Feb 25 2012

Photo essay: Majestic Ko Tarutao

Published by at 8:45 am under Andaman Sea islands


Thailand’s largest protected island, majestic Ko Tarutao of the Andaman Sea, spans some 150 square kilometres and has long been feared as a wild place where dangerous animals, treacherous ghosts, uncompromising pirates and escaped prisoners roam the thick and mountainous jungle. It’s no surprise, then, that the Malay word “tarutao” is translated as ancient, mystical or primitive.

A mystical aura seems to surround Ko Tarutao

A mystical aura seems to surround Ko Tarutao.

Ko Tarutao was finally deemed tame enough in the 1970s for the Thai government to officially protect it as part of a national marine park and build simple lodgings and campsites for what has now become a steady trickle of travellers each year. The vast majority of the island, however, remains as rugged and remote as it was centuries ago.

Unless you want to play "Survivor Thailand", don't get lost out here.

Unless you want to play Survivor Thailand, don't get lost out here.

A paradise for nature lovers, Tarutao and its surrounding sea is a haven for whales, sea turtles, mouse deer, monkeys, and endless species of birds and insects.

While not exactly rare, Tarutao's common monkeys are always a joy to watch.

While not exactly rare, Tarutao's common monkeys are always a joy to watch.

And don’t think the only wildlife you’ll see will be in the forest:

About the size of my palm, this uninvited guest insisted on sharing my room.

About the size of my palm, this uninvited guest insisted on sharing my room.

Perhaps equally impressive is Tarutao’s flora — the old-growth jungle is so thick in places that if trails are not maintained every few days they become difficult to follow.

Skyscrapers -- the natural kind.

Skyscrapers -- the natural kind.

 

Enter the fungi forest.

Enter the fungi forest.

 

"I keep thinking these vines are pythons."

A vine or a python?

The island also boasts a number of small waterfalls, many of which end at tranquil natural swimming pools of crystal clear water that flows direct from the mountain tops.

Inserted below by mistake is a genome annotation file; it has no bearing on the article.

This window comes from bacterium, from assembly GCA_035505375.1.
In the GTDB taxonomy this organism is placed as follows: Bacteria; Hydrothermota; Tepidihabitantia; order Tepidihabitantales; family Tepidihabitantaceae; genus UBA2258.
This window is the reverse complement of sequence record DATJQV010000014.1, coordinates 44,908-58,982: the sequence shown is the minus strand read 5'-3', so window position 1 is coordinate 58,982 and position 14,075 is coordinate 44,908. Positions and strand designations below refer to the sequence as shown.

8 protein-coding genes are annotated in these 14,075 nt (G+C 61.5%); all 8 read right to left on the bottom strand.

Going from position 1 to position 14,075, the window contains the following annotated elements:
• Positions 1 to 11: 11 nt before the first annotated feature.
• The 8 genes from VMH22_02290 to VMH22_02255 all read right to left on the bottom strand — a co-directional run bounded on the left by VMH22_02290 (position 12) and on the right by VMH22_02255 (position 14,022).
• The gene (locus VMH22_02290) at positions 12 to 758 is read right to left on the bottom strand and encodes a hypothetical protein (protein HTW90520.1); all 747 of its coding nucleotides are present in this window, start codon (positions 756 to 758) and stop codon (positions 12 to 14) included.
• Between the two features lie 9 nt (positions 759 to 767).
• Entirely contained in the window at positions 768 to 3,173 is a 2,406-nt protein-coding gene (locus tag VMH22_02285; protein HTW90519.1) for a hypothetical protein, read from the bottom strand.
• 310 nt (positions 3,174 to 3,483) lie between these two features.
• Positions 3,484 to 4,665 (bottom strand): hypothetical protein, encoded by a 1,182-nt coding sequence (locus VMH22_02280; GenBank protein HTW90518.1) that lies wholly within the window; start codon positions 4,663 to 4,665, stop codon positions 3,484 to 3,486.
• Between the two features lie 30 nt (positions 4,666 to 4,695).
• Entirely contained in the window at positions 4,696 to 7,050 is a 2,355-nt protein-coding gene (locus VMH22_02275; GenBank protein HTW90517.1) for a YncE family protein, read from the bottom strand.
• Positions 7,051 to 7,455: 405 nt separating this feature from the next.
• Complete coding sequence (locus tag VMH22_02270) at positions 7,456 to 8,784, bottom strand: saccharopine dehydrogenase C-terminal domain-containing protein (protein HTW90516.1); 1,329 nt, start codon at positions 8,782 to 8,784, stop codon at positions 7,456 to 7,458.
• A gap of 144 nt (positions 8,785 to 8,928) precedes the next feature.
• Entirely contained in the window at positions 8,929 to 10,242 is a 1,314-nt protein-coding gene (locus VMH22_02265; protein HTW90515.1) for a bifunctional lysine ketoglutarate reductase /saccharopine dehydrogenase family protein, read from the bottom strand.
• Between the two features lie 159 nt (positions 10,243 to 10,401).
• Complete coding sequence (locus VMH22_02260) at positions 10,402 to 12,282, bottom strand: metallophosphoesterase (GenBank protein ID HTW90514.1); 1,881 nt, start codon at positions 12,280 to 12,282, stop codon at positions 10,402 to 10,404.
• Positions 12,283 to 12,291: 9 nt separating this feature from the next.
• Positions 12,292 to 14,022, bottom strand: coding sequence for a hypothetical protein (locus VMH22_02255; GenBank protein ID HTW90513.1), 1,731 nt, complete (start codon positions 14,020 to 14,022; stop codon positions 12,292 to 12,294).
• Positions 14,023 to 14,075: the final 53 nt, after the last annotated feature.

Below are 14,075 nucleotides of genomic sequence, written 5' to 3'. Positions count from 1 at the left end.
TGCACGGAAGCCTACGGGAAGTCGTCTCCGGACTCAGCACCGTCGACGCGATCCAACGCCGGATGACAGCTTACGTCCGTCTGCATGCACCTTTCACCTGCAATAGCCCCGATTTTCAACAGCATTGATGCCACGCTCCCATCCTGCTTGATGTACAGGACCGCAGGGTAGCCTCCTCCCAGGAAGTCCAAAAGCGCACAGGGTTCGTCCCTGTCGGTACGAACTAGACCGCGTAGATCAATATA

Now that is a refreshing site after a long, hot hike.

Now that is a refreshing site after a long, hot hike.

 

King of the jungle's watery throne.

King of the jungle's watery throne.

There are also a few good viewpoints and loads of hiking and biking opportunities on Tarutao, but be forewarned that pedalling even short distances on a mountain bike is a serious test of endurance. The island’s few narrow roads wind up and down endless stretches of steep hills, but those who conquer are often rewarded with spectacular views.

This view, from Toe Boo cliff near the visitor centre, is actually easy to reach.

This view, from Toe Boo cliff near the visitor centre, is actually easy to reach.

 

A spirit house watches over one of the road's sharp, twisting turns.

A spirit house watches over one of the road's sharp, twisting turns.

With all that Tarutao’s interior has to offer it’s easy to overlook the island’s beaches, but its squeaky white sands and relatively clear blue waters rival even the best of Ko Lipe’s beaches. Unlike on Lipe, however, finding some solitude on one of Tarutao’s vast stretches of sand is never difficult.

Yes, I suppose that will be enough space for me.

Yes, I suppose that will be enough space for me.

After a long, satisfying day of hiking, wildlife gazing, biking, swimming, snorkelling, or just beach bumming, the national park’s only restaurant will be happy to fill your belly in time to catch one of Tarutao’s vibrant sunsets.

The perfect end to the perfect day.

The perfect end to the perfect day.

Ko Tarutao is reached by daily speedboats from Pakbara pier, but only during the dry months, from November 15 to May 15. The national park recently began closing down completely during rainy season, supposedly due to a lack of visitors. Or, perhaps, Ko Tarutao is deserted for five months each year out of an ancient sense of respect for the animals, pirates, and ghosts that terrified and captivated imaginations of old?

See you next year...

See you next year...

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